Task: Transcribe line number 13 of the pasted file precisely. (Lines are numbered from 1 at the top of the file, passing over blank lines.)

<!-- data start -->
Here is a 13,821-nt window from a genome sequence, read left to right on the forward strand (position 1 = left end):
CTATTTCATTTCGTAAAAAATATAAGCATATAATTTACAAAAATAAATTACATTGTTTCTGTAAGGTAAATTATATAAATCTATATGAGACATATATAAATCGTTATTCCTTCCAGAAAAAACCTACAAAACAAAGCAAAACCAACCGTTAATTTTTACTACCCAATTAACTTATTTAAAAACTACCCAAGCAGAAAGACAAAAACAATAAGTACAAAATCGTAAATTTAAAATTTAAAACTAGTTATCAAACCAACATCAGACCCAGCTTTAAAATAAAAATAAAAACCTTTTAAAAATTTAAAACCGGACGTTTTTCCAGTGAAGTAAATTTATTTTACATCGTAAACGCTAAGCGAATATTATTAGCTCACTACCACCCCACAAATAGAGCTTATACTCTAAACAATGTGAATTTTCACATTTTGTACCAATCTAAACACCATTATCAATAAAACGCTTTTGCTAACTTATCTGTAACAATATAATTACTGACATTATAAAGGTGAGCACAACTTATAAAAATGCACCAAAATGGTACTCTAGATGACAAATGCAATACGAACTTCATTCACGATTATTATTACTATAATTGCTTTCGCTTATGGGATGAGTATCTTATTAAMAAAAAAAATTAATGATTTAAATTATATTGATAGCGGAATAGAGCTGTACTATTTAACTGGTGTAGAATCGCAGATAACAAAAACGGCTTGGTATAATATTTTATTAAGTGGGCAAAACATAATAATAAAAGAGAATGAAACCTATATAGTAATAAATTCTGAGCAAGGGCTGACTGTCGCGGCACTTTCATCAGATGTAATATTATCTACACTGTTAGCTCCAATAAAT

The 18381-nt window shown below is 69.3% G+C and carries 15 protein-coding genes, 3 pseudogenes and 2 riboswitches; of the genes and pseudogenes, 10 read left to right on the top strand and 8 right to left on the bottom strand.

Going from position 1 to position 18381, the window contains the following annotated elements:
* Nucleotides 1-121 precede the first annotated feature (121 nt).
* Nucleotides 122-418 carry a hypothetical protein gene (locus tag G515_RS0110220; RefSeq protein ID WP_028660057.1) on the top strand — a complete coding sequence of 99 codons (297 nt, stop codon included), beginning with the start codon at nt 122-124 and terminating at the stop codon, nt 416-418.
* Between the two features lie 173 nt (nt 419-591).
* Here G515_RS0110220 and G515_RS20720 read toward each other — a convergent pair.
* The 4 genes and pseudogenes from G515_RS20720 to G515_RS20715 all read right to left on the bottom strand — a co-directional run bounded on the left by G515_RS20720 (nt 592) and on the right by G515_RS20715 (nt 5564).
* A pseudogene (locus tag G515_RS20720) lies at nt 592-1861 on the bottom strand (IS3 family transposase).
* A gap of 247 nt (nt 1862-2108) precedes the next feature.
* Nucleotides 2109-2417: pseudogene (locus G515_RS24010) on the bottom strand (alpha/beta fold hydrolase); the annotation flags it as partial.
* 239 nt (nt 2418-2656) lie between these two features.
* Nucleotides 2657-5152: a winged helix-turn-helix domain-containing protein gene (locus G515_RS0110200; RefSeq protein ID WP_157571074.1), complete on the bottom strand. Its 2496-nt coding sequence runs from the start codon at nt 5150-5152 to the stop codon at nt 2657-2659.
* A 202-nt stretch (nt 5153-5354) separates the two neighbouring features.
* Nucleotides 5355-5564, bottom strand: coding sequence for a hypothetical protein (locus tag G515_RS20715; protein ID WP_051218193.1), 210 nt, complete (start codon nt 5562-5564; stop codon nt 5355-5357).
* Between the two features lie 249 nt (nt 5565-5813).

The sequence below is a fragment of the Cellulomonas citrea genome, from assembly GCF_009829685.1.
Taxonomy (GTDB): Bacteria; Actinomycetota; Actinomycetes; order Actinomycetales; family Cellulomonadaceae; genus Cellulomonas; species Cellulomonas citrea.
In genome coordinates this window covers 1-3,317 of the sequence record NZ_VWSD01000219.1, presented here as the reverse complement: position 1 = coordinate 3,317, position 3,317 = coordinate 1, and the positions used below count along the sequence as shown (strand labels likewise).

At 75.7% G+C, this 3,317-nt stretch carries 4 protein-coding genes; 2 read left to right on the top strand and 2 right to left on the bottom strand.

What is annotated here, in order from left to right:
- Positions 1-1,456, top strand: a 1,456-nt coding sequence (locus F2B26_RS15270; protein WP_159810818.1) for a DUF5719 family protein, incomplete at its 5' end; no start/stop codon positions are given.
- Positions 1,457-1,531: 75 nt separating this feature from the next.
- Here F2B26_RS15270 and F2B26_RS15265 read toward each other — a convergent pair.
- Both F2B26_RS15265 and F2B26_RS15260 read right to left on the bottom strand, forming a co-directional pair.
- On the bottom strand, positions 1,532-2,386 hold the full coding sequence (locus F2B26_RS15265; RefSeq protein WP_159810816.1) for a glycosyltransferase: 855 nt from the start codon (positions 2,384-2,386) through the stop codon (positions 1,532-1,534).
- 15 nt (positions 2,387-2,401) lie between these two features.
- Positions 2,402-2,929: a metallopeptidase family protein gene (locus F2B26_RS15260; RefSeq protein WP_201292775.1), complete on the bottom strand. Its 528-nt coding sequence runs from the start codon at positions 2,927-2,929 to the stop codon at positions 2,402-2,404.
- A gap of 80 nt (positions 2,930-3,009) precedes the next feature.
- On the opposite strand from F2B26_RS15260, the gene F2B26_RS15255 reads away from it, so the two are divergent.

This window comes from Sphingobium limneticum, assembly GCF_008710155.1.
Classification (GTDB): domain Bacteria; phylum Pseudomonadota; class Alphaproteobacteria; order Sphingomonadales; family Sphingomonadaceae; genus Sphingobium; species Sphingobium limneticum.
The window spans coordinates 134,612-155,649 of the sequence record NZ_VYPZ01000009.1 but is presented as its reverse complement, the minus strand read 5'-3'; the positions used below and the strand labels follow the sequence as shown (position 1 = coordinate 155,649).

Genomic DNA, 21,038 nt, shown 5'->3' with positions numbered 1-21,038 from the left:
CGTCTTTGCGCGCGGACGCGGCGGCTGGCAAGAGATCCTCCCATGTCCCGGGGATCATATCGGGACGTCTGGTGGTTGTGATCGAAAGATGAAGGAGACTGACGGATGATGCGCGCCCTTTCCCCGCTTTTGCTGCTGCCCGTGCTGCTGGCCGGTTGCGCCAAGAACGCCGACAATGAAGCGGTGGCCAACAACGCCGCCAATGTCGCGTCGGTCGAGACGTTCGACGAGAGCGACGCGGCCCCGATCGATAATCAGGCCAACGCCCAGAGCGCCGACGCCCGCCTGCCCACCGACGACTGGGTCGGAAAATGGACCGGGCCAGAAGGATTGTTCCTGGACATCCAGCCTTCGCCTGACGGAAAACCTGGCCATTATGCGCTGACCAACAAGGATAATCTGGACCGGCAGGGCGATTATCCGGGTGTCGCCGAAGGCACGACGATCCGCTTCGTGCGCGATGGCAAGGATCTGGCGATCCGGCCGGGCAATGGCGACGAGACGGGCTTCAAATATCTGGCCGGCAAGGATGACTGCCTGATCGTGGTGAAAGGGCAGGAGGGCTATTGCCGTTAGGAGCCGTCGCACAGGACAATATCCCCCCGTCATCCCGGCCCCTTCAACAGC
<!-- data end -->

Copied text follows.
* 239 nt (nt 2418-2656) lie between these two features.